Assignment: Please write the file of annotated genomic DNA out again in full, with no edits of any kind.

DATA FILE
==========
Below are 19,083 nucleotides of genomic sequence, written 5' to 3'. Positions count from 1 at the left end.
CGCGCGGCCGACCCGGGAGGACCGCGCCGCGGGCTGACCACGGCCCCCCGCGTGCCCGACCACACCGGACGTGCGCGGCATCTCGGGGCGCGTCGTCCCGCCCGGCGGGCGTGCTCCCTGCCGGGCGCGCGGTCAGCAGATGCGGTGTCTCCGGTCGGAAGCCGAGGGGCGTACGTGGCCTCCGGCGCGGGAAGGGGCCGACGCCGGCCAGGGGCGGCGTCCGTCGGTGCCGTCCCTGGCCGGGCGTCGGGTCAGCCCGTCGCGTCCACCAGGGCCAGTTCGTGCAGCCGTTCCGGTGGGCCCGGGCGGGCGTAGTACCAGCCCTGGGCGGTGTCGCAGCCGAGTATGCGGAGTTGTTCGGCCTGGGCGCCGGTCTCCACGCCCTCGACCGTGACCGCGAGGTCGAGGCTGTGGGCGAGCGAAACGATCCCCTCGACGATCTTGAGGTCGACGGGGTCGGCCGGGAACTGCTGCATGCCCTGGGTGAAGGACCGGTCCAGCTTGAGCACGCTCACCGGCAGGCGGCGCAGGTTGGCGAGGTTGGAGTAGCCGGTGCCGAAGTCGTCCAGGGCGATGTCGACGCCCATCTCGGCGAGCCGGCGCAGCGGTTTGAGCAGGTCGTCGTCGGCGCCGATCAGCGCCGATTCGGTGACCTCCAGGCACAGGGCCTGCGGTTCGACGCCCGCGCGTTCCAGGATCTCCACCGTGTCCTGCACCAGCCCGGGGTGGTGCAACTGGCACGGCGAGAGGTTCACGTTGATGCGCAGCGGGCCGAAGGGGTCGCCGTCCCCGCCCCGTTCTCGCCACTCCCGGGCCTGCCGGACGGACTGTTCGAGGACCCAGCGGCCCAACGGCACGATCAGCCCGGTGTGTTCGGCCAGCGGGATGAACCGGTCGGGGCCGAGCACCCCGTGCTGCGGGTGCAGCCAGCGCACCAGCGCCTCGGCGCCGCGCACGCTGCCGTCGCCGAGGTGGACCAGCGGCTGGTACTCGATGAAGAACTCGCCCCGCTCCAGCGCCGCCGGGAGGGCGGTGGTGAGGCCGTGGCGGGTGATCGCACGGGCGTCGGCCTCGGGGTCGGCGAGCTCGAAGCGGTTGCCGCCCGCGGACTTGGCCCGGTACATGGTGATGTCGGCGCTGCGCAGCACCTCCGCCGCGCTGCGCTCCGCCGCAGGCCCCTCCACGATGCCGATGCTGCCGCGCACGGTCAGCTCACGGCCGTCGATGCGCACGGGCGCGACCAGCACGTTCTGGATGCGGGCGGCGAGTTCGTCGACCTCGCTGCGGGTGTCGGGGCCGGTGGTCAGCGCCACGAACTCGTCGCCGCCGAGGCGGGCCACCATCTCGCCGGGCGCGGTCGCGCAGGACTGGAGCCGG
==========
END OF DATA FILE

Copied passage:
Below are 19,083 nucleotides of genomic sequence, written 5' to 3'. Positions count from 1 at the left end.
CGCGCGGCCGACCCGGGAGGACCGCGCCGCGGGCTGACCACGGCCCCCCGCGTGCCCGACCACACCGGACGTGCGCGGCATCTCGGGGCGCGTCGTCCCGCCCGGCGGGCGTGCTCCCTGCCGGGCGCGCGGTCAGCAGATGCGGTGTCTCCGGTCGGAAGCCGAGGGGCGTACGTGGCCTCCGGCGCGGGAAGGGGCCGACGCCGGCCAGGGGCGGCGTCCGTCGGTGCCGTCCCTGGCCGGGCGTCGGGTCAGCCCGTCGCGTCCACCAGGGCCAGTTCGTGCAGCCGTTCCGGTGGGCCCGGGCGGGCGTAGTACCAGCCCTGGGCGGTGTCGCAGCCGAGTATGCGGAGTTGTTCGGCCTGGGCGCCGGTCTCCACGCCCTCGACCGTGACCGCGAGGTCGAGGCTGTGGGCGAGCGAAACGATCCCCTCGACGATCTTGAGGTCGACGGGGTCGGCCGGGAACTGCTGCATGCCCTGGGTGAAGGACCGGTCCAGCTTGAGCACGCTCACCGGCAGGCGGCGCAGGTTGGCGAGGTTGGAGTAGCCGGTGCCGAAGTCGTCCAGGGCGATGTCGACGCCCATCTCGGCGAGCCGGCGCAGCGGTTTGAGCAGGTCGTCGTCGGCGCCGATCAGCGCCGATTCGGTGACCTCCAGGCACAGGGCCTGCGGTTCGACGCCCGCGCGTTCCAGGATCTCCACCGTGTCCTGCACCAGCCCGGGGTGGTGCAACTGGCACGGCGAGAGGTTCACGTTGATGCGCAGCGGGCCGAAGGGGTCGCCGTCCCCGCCCCGTTCTCGCCACTCCCGGGCCTGCCGGACGGACTGTTCGAGGACCCAGCGGCCCAACGGCACGATCAGCCCGGTGTGTTCGGCCAGCGGGATGAACCGGTCGGGGCCGAGCACCCCGTGCTGCGGGTGCAGCCAGCGCACCAGCGCCTCGGCGCCGCGCACGCTGCCGTCGCCGAGGTGGACCAGCGGCTGGTACTCGATGAAGAACTCGCCCCGCTCCAGCGCCGCCGGGAGGGCGGTGGTGAGGCCGTGGCGGGTGATCGCACGGGCGTCGGCCTCGGGGTCGGCGAGCTCGAAGCGGTTGCCGCCCGCGGACTTGGCCCGGTACATGGTGATGTCGGCGCTGCGCAGCACCTCCGCCGCGCTGCGCTCCGCCGCAGGCCCCTCCACGATGCCGATGCTGCCGCGCACGGTCAGCTCACGGCCGTCGATGCGCACGGGCGCGACCAGCACGTTCTGGATGCGGGCGGCGAGTTCGTCGACCTCGCTGCGGGTGTCGGGGCCGGTGGTCAGCGCCACGAACTCGTCGCCGCCGAGGCGGGCCACCATCTCGCCGGGCGCGGTCGCGCAGGACTGGAGCCGG